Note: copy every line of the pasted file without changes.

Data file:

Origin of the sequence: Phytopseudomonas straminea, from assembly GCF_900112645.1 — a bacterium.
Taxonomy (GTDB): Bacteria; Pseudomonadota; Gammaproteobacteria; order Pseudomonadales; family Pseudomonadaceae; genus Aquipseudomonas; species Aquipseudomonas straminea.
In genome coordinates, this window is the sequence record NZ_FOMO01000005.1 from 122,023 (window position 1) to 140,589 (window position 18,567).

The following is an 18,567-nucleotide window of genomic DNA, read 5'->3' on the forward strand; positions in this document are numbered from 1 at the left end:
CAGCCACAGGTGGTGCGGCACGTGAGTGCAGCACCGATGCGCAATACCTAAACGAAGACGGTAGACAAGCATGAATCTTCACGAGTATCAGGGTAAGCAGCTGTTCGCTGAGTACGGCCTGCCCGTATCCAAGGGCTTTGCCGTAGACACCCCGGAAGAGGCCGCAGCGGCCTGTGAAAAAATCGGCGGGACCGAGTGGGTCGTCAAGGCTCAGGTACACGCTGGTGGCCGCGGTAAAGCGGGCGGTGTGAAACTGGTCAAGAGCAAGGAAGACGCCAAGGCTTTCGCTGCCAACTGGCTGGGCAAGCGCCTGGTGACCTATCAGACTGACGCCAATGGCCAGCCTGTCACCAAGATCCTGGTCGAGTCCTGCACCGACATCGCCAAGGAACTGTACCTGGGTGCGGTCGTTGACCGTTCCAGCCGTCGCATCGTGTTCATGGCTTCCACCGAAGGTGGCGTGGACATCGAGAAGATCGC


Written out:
Origin of the sequence: Phytopseudomonas straminea, from assembly GCF_900112645.1 — a bacterium.
Taxonomy (GTDB): Bacteria; Pseudomonadota; Gammaproteobacteria; order Pseudomonadales; family Pseudomonadaceae; genus Aquipseudomonas; species Aquipseudomonas straminea.
In genome coordinates, this window is the sequence record NZ_FOMO01000005.1 from 122,023 (window position 1) to 140,589 (window position 18,567).

The following is an 18,567-nucleotide window of genomic DNA, read 5'->3' on the forward strand; positions in this document are numbered from 1 at the left end:
CAGCCACAGGTGGTGCGGCACGTGAGTGCAGCACCGATGCGCAATACCTAAACGAAGACGGTAGACAAGCATGAATCTTCACGAGTATCAGGGTAAGCAGCTGTTCGCTGAGTACGGCCTGCCCGTATCCAAGGGCTTTGCCGTAGACACCCCGGAAGAGGCCGCAGCGGCCTGTGAAAAAATCGGCGGGACCGAGTGGGTCGTCAAGGCTCAGGTACACGCTGGTGGCCGCGGTAAAGCGGGCGGTGTGAAACTGGTCAAGAGCAAGGAAGACGCCAAGGCTTTCGCTGCCAACTGGCTGGGCAAGCGCCTGGTGACCTATCAGACTGACGCCAATGGCCAGCCTGTCACCAAGATCCTGGTCGAGTCCTGCACCGACATCGCCAAGGAACTGTACCTGGGTGCGGTCGTTGACCGTTCCAGCCGTCGCATCGTGTTCATGGCTTCCACCGAAGGTGGCGTGGACATCGAGAAGATCGC